On its website for the congress (deacon2018.org),
you can view videos of each Mass and each presentation
from the general sessions, including talks by:
• Cardinal Joseph W. Tobin
• Deacon James Keating
• Deacon Greg Kandra
• Bishop W. Shawn McKnight
• Teresa Tomeo and Deacon Dominic Pastore
• Cardinal Daniel N. DiNardo
Deacon Dubois: Enthusiasm among congress attendees generated requests for future national gatherings, but we need to differentiate between milestone events such as the 2018 congress and the possibility of more frequent but smaller gatherings. Certainly, the response to the congress tells us that deacons are committed to their ministry and that they are willing to invest in the costs to attend diaconal gatherings. The next milestone event will be in 25 or 50 years; those responsible for organizing events at that time may not be ordained or even born yet! In the meantime, smaller gatherings may be possible, but first it will require exploration and study by the NADD board. A national gathering, even one that is smaller than the congress, will still require a huge commitment of money, time and resources. There also needs to be an understanding that more frequent gatherings will not carry the significance of an event like the congress, which will limit the number of dignitaries available to speak and the size of the event.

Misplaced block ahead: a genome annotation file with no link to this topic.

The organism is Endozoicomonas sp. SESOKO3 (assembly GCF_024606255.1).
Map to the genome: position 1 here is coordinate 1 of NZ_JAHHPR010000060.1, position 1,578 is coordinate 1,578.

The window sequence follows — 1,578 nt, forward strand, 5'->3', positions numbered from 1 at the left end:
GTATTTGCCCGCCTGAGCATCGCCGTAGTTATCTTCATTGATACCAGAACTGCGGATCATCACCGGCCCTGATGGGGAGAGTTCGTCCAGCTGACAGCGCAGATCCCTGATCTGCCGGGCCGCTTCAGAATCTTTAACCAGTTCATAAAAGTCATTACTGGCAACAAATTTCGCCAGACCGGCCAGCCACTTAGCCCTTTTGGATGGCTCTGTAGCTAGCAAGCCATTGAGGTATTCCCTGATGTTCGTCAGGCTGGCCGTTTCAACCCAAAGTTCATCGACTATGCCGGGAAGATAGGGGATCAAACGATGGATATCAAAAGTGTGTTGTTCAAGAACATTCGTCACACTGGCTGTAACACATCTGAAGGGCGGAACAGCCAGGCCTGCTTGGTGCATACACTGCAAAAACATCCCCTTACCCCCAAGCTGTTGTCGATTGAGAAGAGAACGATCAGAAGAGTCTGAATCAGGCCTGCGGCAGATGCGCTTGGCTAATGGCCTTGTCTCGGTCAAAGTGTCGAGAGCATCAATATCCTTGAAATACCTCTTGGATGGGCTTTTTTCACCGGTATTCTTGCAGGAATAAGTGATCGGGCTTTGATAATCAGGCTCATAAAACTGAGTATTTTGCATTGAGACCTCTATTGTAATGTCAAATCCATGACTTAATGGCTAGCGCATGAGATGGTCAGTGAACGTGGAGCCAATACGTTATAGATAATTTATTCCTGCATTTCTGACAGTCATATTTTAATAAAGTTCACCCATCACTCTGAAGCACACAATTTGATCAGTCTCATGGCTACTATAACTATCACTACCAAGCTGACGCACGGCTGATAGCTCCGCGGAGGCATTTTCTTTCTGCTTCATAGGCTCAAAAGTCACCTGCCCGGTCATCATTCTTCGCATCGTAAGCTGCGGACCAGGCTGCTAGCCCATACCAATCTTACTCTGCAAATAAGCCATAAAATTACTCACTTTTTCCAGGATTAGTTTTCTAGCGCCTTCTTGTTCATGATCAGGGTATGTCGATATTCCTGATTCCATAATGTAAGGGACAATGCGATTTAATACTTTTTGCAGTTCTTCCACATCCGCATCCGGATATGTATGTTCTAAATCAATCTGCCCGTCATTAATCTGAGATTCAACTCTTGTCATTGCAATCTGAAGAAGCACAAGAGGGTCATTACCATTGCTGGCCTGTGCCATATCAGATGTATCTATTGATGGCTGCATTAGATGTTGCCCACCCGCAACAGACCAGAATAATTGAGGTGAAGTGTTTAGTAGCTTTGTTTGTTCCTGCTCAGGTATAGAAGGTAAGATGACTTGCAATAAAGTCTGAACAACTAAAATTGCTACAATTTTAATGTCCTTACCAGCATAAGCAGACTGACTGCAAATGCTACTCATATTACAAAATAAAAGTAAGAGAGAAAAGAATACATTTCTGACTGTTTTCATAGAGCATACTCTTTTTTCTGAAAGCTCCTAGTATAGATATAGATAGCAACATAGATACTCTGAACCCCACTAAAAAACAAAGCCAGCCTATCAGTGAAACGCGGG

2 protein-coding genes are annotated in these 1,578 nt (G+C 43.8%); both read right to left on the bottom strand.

Deacon Digest: What has been the feedback from the deacons and speakers?
Deacon Dubois: The post-congress survey tells us that participants enjoyed the congress. On a scale of 1 to 5, the event scored 4.7 overall, which confirms what we already knew — the congress was a great success! Attendees appreciated the general-session speakers and workshop topics. Many people told us that they felt the presence of the Holy Spirit and a sense of joy as they prayed Mass and lauds together in such a large group. There also was the usual gamut of complaints (too hot/too cold, too long/too short, more this/less that), but the overwhelmingly positive evaluations were far beyond the expectations of the planning committee. To everyone who participated in the 2018 National Diaconate Congress, thank you!